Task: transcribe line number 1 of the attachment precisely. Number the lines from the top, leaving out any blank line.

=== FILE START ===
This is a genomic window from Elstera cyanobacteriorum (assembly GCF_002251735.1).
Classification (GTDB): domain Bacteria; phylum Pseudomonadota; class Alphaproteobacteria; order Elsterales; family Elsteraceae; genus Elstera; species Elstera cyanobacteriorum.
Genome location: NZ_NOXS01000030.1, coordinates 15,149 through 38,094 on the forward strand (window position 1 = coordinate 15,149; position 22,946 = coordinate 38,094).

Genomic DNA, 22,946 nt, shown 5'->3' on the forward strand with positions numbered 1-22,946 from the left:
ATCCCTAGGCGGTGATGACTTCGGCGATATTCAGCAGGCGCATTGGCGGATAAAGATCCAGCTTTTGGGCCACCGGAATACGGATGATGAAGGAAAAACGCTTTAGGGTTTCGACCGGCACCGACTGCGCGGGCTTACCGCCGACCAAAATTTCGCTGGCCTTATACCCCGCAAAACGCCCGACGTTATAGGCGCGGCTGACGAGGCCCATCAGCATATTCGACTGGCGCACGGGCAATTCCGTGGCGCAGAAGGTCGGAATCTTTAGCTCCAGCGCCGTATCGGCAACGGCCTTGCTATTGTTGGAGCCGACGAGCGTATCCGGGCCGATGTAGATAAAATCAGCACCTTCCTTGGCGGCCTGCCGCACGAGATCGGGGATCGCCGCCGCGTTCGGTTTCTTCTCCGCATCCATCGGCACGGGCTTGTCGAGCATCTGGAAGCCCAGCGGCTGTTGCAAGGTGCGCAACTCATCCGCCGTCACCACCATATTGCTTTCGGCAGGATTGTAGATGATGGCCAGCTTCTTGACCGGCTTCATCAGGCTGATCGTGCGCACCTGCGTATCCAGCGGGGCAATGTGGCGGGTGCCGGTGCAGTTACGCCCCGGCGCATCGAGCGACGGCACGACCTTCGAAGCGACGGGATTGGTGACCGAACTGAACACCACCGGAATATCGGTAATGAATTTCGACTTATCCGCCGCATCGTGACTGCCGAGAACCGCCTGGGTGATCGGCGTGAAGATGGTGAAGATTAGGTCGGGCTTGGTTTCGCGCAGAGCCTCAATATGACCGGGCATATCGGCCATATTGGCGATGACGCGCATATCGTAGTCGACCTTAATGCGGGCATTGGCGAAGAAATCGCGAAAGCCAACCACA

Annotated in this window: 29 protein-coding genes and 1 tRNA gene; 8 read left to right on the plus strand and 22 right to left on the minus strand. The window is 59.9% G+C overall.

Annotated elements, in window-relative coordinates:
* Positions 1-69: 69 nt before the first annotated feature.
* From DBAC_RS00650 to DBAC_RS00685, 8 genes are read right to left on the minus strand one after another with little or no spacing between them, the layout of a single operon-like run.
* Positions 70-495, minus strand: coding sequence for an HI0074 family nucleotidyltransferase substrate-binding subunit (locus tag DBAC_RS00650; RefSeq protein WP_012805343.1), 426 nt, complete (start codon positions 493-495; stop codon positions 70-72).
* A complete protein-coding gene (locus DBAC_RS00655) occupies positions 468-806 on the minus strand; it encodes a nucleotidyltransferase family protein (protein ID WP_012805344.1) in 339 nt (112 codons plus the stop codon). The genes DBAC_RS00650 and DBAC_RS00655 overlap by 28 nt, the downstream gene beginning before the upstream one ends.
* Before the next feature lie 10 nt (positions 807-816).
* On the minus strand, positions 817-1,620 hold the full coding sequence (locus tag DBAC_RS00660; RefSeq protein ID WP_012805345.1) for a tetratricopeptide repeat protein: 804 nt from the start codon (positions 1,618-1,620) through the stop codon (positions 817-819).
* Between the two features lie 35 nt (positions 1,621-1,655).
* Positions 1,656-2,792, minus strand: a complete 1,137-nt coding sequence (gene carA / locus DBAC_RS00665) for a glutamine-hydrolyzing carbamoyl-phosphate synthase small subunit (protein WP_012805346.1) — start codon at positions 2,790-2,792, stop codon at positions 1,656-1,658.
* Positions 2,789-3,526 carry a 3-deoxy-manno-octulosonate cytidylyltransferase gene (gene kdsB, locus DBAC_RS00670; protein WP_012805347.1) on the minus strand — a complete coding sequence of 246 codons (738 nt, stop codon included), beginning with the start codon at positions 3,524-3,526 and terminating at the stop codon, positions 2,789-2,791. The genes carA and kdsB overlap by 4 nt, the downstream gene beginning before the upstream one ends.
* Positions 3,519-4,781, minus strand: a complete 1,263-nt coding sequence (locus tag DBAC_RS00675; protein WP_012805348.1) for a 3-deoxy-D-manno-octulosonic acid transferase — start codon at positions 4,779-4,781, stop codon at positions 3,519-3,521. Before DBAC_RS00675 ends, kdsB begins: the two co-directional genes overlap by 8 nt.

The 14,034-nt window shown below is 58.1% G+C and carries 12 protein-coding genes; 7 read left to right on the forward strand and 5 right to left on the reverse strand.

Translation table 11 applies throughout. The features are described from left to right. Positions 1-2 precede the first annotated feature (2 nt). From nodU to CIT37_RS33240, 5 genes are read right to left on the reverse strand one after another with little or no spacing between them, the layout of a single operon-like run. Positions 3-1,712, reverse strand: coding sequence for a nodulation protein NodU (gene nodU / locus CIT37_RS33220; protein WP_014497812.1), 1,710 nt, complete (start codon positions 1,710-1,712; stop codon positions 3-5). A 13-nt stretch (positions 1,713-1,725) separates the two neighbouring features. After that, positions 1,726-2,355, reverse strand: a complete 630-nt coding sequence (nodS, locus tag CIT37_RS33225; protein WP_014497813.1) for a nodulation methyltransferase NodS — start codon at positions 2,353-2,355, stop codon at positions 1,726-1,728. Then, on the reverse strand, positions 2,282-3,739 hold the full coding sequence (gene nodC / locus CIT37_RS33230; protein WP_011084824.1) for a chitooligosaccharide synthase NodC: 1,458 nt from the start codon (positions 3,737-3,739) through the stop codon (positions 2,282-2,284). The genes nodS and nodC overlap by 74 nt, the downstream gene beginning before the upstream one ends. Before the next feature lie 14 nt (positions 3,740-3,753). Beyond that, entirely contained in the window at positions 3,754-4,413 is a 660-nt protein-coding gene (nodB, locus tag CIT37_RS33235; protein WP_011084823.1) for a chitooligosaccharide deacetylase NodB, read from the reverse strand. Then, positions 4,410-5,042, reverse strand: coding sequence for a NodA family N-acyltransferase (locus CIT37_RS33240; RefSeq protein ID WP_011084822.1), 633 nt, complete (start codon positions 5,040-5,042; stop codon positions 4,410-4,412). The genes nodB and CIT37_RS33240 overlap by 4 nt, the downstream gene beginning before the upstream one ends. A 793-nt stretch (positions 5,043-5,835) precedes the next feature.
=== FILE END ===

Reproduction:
This is a genomic window from Elstera cyanobacteriorum (assembly GCF_002251735.1).